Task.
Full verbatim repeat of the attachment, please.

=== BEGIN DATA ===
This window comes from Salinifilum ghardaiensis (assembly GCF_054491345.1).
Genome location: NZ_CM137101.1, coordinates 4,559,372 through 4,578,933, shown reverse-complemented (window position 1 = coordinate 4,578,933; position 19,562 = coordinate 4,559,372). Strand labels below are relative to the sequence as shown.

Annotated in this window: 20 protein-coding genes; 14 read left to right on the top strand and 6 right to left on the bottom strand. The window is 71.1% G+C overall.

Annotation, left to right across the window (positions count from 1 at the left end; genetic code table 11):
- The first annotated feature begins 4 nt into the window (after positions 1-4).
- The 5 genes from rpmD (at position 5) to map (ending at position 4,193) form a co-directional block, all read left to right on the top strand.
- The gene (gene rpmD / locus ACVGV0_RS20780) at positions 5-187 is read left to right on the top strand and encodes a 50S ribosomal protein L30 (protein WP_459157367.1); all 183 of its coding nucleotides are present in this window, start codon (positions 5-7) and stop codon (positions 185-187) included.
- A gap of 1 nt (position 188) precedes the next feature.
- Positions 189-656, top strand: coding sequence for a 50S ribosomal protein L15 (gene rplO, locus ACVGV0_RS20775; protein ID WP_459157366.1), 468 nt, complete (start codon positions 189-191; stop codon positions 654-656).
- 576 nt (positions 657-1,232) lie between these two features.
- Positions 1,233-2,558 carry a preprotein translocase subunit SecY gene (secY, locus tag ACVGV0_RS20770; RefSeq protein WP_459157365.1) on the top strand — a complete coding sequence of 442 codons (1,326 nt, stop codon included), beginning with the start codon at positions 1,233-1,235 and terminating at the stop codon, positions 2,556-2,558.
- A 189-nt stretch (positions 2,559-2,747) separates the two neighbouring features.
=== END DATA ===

This window comes from Salinifilum ghardaiensis (assembly GCF_054491345.1).
Genome location: NZ_CM137101.1, coordinates 4,559,372 through 4,578,933, shown reverse-complemented (window position 1 = coordinate 4,578,933; position 19,562 = coordinate 4,559,372). Strand labels below are relative to the sequence as shown.

Annotated in this window: 20 protein-coding genes; 14 read left to right on the top strand and 6 right to left on the bottom strand. The window is 71.1% G+C overall.

Annotation, left to right across the window (positions count from 1 at the left end; genetic code table 11):
- The first annotated feature begins 4 nt into the window (after positions 1-4).
- The 5 genes from rpmD (at position 5) to map (ending at position 4,193) form a co-directional block, all read left to right on the top strand.
- The gene (gene rpmD / locus ACVGV0_RS20780) at positions 5-187 is read left to right on the top strand and encodes a 50S ribosomal protein L30 (protein WP_459157367.1); all 183 of its coding nucleotides are present in this window, start codon (positions 5-7) and stop codon (positions 185-187) included.
- A gap of 1 nt (position 188) precedes the next feature.
- Positions 189-656, top strand: coding sequence for a 50S ribosomal protein L15 (gene rplO, locus ACVGV0_RS20775; protein ID WP_459157366.1), 468 nt, complete (start codon positions 189-191; stop codon positions 654-656).
- 576 nt (positions 657-1,232) lie between these two features.
- Positions 1,233-2,558 carry a preprotein translocase subunit SecY gene (secY, locus tag ACVGV0_RS20770; RefSeq protein WP_459157365.1) on the top strand — a complete coding sequence of 442 codons (1,326 nt, stop codon included), beginning with the start codon at positions 1,233-1,235 and terminating at the stop codon, positions 2,556-2,558.
- A 189-nt stretch (positions 2,559-2,747) separates the two neighbouring features.